For Physicians Overview
Celiac disease is an acquired chronic autoimmune disorder that develops in genetically susceptible individuals of HLA genotype DQ2 or DQ8 after exposure to an environmental factor, gluten [(Kim, Quarsten et al. 2004; Rostom, Dube et al. 2005; Van Heel and West 2006; Green and Cellier 2007) and references therein]. Gluten refers to a family of proteins in wheat, barley and rye that are especially abundant in glutamine (~35%) and proline (~15%) residues (Stern, Ciclitira et al. 2001; Weiser 1995), rendering them unusually resistant to digestion by gastric, pancreatic, and intestinal brush border membrane proteases, as these enzymes have poor specificity for peptide bonds adjacent to proline and glutamine (Hausch, Shan et al. 2002; Shan, Molberg et al. 2002; Marti, Molberg et al. 2005; Gass, Vora et al. 2006). Gliadin is the alcohol-soluble fraction of gluten that contains the bulk of the immunogenic peptides. As a consequence of the incomplete gastrointestinal proteolysis of gluten, long oligopeptides accumulate in the small intestine of mammals following ingestion of gluten. These peptides (including a peptide made up of 33 amino acids termed the “33mer”) are recognized by specialized antigen presenting cells (APCs) in celiac disease patients, which then trigger a specific T lymphocyte-driven immune response in celiac disease patients (Shan, Molberg et al. 2002; Shan, Qiao et al. 2005; Jabri and Sollid 2006; Kagnoff 2007). In the small bowel of celiac disease patients, persistent inflammation results in atrophy of cells in the villus tips and hypertrophy of cells in the villus crypts (Shiner 1973; Marsh and Crowe 1995; Rostom, Murray et al. 2006; Kagnoff 2007).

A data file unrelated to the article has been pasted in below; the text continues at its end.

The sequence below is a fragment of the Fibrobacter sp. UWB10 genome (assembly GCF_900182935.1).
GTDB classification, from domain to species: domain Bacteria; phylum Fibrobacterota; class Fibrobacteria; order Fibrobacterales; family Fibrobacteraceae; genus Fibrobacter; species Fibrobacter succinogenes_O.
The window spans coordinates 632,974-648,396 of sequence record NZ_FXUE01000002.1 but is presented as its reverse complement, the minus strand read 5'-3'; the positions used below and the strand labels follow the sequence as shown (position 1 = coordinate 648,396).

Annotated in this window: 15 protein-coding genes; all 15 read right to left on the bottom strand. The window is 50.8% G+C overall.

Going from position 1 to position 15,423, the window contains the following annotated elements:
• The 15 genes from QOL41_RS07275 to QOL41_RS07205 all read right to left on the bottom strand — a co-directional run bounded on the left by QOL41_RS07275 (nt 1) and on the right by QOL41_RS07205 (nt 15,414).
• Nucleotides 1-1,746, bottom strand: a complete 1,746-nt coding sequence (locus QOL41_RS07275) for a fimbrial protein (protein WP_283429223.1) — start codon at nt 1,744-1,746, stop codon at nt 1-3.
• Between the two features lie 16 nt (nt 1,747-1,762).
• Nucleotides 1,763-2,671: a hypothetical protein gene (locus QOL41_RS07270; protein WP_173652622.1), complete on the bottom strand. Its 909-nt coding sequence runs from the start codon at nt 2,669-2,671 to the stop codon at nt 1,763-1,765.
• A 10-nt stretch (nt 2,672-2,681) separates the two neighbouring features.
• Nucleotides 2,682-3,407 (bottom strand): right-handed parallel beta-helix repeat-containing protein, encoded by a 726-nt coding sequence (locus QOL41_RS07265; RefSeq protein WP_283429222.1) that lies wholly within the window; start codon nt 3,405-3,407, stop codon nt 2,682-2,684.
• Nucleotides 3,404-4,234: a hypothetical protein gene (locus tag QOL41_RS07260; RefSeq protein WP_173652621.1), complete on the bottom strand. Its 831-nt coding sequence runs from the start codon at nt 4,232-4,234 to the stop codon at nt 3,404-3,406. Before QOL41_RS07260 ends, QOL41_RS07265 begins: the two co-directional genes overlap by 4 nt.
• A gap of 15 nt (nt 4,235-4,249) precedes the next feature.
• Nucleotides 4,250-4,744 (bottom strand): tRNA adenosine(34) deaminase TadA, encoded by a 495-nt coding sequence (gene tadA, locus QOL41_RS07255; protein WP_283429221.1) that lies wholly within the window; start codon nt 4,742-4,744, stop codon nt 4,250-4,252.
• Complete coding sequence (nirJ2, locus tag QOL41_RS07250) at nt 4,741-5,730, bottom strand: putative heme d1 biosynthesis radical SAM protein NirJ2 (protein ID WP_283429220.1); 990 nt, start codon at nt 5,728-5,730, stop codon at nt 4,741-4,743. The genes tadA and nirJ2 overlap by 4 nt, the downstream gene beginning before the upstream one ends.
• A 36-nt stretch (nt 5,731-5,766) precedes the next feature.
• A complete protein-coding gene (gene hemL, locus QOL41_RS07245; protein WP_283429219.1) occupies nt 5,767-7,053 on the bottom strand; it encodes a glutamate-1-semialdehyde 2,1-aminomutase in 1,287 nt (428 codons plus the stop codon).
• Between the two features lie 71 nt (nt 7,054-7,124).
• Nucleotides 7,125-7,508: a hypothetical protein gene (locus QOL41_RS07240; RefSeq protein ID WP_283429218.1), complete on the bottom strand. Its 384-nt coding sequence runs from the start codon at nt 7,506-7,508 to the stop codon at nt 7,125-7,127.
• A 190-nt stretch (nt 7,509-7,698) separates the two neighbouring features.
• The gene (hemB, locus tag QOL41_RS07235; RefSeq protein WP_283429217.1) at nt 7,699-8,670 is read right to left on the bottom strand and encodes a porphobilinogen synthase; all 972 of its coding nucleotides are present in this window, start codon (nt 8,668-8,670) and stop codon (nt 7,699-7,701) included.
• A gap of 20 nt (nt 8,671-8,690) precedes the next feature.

The prevalence of celiac disease in the United States has been estimated to be approximately 1%-2% of the population (Shan, Qiao et al. 2005; Van Heel and West 2006; Green 2007). Once considered a rare malabsorptive syndrome of childhood, celiac disease is now recognized as a common condition that may be diagnosed at any age and affects many organ systems. It has a wide range of clinical manifestations including chronic gastrointestinal symptoms, malabsorption, weight loss, anemia, dermatitis herpetiformis, elevated liver enzyme levels, osteoporosis, etc. (Rostom, Murray et al. 2006; Van Heel and West 2006; Green and Cellier 2007). For all patients, celiac disease is a lifelong disease, and unless complete gluten exclusion is strictly followed, patients have an enhanced risk for the development of further complications, such as further bone loss, infertility, cancer and increased mortality (Peters, Askling et al. 2003).